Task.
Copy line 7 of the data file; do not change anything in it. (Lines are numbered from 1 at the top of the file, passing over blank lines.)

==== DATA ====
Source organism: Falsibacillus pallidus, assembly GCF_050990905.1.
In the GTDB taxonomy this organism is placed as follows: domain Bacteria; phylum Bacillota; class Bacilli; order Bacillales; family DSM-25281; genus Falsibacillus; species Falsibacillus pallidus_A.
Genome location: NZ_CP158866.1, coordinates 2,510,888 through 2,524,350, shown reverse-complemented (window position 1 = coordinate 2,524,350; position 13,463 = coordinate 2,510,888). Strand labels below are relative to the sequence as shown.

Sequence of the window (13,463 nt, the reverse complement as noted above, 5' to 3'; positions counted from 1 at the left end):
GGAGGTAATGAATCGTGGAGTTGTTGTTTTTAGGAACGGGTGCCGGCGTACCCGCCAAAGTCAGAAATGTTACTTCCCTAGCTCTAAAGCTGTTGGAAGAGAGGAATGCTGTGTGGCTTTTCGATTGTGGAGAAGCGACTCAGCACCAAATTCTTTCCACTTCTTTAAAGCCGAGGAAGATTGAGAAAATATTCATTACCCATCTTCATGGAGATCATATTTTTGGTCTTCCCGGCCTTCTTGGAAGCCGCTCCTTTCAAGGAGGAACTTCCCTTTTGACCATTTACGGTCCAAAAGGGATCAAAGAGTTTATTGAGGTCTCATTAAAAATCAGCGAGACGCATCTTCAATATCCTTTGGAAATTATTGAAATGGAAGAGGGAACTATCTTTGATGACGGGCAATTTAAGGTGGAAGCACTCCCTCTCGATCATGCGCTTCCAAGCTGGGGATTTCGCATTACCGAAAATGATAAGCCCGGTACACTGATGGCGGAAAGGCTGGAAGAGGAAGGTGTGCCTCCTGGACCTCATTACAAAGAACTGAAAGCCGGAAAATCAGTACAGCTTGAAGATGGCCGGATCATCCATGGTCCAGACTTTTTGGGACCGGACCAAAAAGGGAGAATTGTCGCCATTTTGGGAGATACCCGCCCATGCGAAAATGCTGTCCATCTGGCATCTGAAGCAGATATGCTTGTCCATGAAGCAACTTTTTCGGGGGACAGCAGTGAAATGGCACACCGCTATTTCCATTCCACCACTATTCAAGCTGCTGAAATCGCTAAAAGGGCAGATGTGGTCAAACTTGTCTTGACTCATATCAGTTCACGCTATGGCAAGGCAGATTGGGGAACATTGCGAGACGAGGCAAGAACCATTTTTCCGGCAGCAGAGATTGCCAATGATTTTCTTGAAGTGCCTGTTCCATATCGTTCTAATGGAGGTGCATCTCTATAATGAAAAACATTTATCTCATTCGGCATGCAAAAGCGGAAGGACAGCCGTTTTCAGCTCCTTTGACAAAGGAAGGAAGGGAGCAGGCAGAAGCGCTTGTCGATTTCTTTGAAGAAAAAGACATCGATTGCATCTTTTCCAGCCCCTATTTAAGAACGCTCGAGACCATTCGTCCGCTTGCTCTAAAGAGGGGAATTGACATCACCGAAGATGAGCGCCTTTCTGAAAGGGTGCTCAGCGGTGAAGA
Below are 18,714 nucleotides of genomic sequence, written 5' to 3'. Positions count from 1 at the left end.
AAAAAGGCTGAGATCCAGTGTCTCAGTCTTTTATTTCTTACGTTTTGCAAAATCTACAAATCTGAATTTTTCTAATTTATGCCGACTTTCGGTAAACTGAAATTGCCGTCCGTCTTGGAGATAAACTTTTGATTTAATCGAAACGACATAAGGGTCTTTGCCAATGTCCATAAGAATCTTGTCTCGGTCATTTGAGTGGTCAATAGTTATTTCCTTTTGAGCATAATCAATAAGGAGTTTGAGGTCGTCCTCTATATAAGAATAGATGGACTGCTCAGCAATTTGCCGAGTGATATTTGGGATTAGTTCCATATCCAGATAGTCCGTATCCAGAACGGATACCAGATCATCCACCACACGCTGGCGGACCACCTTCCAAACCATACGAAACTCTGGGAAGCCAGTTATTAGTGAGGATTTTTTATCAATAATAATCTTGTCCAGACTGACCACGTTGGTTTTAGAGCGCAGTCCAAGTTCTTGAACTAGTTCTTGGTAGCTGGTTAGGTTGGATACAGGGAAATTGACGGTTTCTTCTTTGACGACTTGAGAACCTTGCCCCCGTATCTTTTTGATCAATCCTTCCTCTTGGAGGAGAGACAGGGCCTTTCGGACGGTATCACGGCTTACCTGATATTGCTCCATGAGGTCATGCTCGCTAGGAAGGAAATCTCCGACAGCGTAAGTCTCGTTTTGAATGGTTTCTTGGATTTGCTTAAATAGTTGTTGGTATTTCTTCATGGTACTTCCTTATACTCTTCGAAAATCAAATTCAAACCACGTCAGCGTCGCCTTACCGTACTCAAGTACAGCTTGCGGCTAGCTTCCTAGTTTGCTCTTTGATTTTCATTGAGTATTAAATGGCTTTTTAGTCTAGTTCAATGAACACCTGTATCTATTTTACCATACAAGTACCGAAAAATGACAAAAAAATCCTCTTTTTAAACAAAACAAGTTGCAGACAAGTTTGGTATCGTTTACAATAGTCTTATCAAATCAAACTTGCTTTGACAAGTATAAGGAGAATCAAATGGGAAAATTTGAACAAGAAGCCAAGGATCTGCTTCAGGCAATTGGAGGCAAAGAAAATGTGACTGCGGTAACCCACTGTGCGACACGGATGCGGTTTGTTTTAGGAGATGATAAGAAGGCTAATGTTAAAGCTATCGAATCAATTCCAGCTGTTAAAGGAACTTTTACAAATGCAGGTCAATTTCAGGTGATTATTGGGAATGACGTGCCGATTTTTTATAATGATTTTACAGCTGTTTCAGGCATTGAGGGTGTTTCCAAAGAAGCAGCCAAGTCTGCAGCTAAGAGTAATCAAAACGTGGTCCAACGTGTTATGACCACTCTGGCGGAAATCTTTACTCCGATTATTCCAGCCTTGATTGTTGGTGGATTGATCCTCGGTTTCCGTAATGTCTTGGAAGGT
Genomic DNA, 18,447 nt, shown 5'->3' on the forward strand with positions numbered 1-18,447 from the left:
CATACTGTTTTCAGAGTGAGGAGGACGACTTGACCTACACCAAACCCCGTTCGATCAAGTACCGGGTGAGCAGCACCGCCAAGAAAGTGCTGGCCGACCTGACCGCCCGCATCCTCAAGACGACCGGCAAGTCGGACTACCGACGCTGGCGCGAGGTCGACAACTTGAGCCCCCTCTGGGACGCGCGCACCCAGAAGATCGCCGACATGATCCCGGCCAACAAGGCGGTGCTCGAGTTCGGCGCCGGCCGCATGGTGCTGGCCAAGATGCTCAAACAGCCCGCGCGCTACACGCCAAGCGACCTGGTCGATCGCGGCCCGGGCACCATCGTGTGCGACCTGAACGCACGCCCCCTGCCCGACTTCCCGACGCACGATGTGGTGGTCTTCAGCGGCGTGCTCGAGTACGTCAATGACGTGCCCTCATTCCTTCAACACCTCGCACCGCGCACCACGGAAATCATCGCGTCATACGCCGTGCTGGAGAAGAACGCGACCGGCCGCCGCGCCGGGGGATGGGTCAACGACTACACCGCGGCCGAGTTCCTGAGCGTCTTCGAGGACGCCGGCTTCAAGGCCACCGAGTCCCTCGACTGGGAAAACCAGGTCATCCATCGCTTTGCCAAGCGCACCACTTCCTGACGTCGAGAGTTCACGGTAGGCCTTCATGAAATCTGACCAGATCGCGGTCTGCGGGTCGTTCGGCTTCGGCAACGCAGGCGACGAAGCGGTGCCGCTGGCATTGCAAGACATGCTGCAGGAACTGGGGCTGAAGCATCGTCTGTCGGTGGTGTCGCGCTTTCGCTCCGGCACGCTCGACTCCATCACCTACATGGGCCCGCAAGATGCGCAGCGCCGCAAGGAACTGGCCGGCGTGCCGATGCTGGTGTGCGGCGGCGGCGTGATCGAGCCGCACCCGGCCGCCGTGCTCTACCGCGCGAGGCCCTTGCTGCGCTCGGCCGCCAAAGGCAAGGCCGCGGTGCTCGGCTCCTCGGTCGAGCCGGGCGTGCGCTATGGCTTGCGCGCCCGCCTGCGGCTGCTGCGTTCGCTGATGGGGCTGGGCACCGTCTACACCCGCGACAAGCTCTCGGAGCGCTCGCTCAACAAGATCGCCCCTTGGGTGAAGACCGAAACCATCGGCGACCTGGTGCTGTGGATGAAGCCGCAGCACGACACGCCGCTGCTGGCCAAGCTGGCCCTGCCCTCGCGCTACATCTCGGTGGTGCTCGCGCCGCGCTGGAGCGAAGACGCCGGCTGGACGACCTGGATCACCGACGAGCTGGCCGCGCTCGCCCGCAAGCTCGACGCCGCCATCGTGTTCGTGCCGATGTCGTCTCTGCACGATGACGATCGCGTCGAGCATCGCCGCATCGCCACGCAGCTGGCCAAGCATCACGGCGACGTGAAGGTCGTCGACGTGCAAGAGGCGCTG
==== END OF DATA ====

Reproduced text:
AAAAAGGCTGAGATCCAGTGTCTCAGTCTTTTATTTCTTACGTTTTGCAAAATCTACAAATCTGAATTTTTCTAATTTATGCCGACTTTCGGTAAACTGAAATTGCCGTCCGTCTTGGAGATAAACTTTTGATTTAATCGAAACGACATAAGGGTCTTTGCCAATGTCCATAAGAATCTTGTCTCGGTCATTTGAGTGGTCAATAGTTATTTCCTTTTGAGCATAATCAATAAGGAGTTTGAGGTCGTCCTCTATATAAGAATAGATGGACTGCTCAGCAATTTGCCGAGTGATATTTGGGATTAGTTCCATATCCAGATAGTCCGTATCCAGAACGGATACCAGATCATCCACCACACGCTGGCGGACCACCTTCCAAACCATACGAAACTCTGGGAAGCCAGTTATTAGTGAGGATTTTTTATCAATAATAATCTTGTCCAGACTGACCACGTTGGTTTTAGAGCGCAGTCCAAGTTCTTGAACTAGTTCTTGGTAGCTGGTTAGGTTGGATACAGGGAAATTGACGGTTTCTTCTTTGACGACTTGAGAACCTTGCCCCCGTATCTTTTTGATCAATCCTTCCTCTTGGAGGAGAGACAGGGCCTTTCGGACGGTATCACGGCTTACCTGATATTGCTCCATGAGGTCATGCTCGCTAGGAAGGAAATCTCCGACAGCGTAAGTCTCGTTTTGAATGGTTTCTTGGATTTGCTTAAATAGTTGTTGGTATTTCTTCATGGTACTTCCTTATACTCTTCGAAAATCAAATTCAAACCACGTCAGCGTCGCCTTACCGTACTCAAGTACAGCTTGCGGCTAGCTTCCTAGTTTGCTCTTTGATTTTCATTGAGTATTAAATGGCTTTTTAGTCTAGTTCAATGAACACCTGTATCTATTTTACCATACAAGTACCGAAAAATGACAAAAAAATCCTCTTTTTAAACAAAACAAGTTGCAGACAAGTTTGGTATCGTTTACAATAGTCTTATCAAATCAAACTTGCTTTGACAAGTATAAGGAGAATCAAATGGGAAAATTTGAACAAGAAGCCAAGGATCTGCTTCAGGCAATTGGAGGCAAAGAAAATGTGACTGCGGTAACCCACTGTGCGACACGGATGCGGTTTGTTTTAGGAGATGATAAGAAGGCTAATGTTAAAGCTATCGAATCAATTCCAGCTGTTAAAGGAACTTTTACAAATGCAGGTCAATTTCAGGTGATTATTGGGAATGACGTGCCGATTTTTTATAATGATTTTACAGCTGTTTCAGGCATTGAGGGTGTTTCCAAAGAAGCAGCCAAGTCTGCAGCTAAGAGTAATCAAAACGTGGTCCAACGTGTTATGACCACTCTGGCGGAAATCTTTACTCCGATTATTCCAGCCTTGATTGTTGGTGGATTGATCCTCGGTTTCCGTAATGTCTTGGAAGGT